Visitors to the Vancouver Aquarium Marine Science Centre will notice some new furry faces have shown up in our BC Sugar pool.

Northern fur seals Ani and Tikva were introduced to their new habitat this week, leading the way for fellow seals Tuku, Aya and Meechi, who will rotate through the space in the coming weeks and months. (Ani is the most distinctive due to a missing eye, the result of an injury she acquired as a pup before arriving at the Aquarium.)

The five female fur seals are moving into the space that was formerly home to harbour porpoises Jack and Daisy — who are settling in to their new home in our Canada’s Arctic habitat, where they’re getting acquainted with beluga whales Qila and Aurora.

Engaging and social, the fur seals – which are actually a species of sea lion – are a great addition to our public display, said Billy Lasby, Vancouver Aquarium’s Steller Sea Lion Coordinator. “Education-wise it’s great that the public will be able to see these guys. Like Steller sea lions, they’re very interactive, and because they can come out of the water they can connect with people on a different level.”

Ani gets acquainted with her new digs.

Ani gets acquainted with her new digs.

The underwater acrobatics of northern fur seals, visible through the viewing windows in our Canada’s Arctic gallery, are truly a sight to behold, but their presence at the Aquarium also serves an important conservation purpose.

Though this is their first time on permanent public display, the fur seals have been hanging out behind the scenes at the Aquarium for seven years as part of a groundbreaking research study aimed at uncovering why wild populations are in decline.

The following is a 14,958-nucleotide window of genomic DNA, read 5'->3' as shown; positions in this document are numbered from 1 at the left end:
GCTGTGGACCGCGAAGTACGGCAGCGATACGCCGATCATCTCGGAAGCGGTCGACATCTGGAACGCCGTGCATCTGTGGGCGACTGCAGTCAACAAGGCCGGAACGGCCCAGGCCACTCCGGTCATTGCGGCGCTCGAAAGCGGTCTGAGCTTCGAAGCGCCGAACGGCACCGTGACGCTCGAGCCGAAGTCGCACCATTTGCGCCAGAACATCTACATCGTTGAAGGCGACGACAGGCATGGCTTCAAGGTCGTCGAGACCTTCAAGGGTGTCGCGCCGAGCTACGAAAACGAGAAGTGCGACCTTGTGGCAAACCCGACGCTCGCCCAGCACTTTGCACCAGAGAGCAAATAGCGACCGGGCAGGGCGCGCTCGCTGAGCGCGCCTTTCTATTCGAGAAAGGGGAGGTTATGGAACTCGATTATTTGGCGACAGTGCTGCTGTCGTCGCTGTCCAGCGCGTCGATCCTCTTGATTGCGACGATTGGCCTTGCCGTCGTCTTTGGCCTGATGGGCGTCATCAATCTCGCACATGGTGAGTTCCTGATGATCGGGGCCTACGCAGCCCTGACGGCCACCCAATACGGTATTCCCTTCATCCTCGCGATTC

As much as 80 per cent of the world’s population of northern fur seals once bred and gave birth on the Pribilof Islands of St. Paul and St. George in the Bering Sea, but the population has declined by 80 percent in the last 30 to 40 years. The long term research collaboration between the University of British Columbia and the Vancouver Aquarium aims to uncover why.

These expert swimmers with supple spines are truly a sight to behold.

With their supple spines and underwater acrobatics, northern fur seals are truly a sight to behold.

Lasby, who has been working with the seals since their arrival at the Aquarium as pups, is part of a team that has been measuring their metabolic rate, energy use and monitoring blood work to determine what kind of diet the species needs for optimal survival and reproduction. The results are helping scientists determine what is happening to wild populations, which appear to be malnourished. “In the wild, northern fur seals are still filling their bellies, but not with the right things,” he says.

The seals will continue their participation in the study while on display. In the meantime, visitors now have the chance to get acquainted with these charismatic and curious critters. “They will soon become your favorite animal,” Lasby warns. “They are mine… And I’m not biased or anything.”

 

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